As people seek a meaning in the recent tragic events in the Indian Ocean, the Indian subcontinent, and Southeast Asia they all come to similar conclusions: this was a punishment by G-d. Look at the Muslims. Dr. Abu Ziyaad in “Jordon” says that the tsunami was a:

punishment for non-Muslims and a test for Muslims, with the underlying lesson to both being (in the words of the prophet Muhammad to the Byzantine Emperor Heraclius): embrace Islam and you will be safe.

But lest you think I am simply picking on the Muslims we Jews also have this mindset. Take the Sephardic chief rabbi Shlomo Amar who views the tsunami as punishment:

for wrongdoing, be it people’s needless hatred of each other, lack of charity, moral turpitude.

Why? Why must we look for meaning in a natural event? Why can’t we simply accept that we are tiny fragile beings at the mercy of a world that is simply going about its own business? Perhaps it was simply a matter of plate tectonics and not the hand (or the finger) of G-d? Maybe the important thing is to try to /find/ good that can come out of the tragedy rather than grope for answers in the dark. Perhaps that good is a greater awareness of the suffering of others and the fragility of life…perhaps it’s something else.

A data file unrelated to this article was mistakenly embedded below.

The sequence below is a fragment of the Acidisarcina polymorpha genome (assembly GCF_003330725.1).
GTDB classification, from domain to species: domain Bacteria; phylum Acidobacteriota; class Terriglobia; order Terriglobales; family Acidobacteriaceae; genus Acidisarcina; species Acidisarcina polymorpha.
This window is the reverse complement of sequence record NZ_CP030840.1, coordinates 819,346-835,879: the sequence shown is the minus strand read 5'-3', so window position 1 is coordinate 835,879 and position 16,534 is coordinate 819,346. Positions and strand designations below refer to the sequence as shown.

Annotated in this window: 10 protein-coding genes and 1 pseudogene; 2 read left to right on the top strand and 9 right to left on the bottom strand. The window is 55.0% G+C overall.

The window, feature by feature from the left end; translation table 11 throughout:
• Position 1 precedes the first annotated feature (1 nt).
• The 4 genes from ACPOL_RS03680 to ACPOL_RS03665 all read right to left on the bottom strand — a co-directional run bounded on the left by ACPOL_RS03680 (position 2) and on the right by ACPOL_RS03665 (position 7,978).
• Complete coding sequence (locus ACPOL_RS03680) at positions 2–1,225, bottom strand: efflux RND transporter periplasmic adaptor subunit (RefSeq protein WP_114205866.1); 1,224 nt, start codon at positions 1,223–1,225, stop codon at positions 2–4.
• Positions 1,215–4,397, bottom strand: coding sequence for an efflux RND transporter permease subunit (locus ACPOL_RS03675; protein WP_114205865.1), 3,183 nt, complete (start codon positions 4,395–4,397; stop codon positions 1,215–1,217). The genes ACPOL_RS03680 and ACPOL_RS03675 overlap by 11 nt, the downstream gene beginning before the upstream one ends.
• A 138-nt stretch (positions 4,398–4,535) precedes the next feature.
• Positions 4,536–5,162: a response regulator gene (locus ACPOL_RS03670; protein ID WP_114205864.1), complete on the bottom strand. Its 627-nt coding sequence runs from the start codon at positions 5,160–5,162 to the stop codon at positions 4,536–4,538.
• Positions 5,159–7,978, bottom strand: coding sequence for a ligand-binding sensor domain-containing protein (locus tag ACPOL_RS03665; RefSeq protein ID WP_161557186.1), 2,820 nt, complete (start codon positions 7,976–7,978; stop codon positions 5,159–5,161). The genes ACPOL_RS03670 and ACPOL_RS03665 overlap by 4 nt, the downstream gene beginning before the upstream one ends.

But humanity is short-sighted and forgetful…and it is our doom to be this way.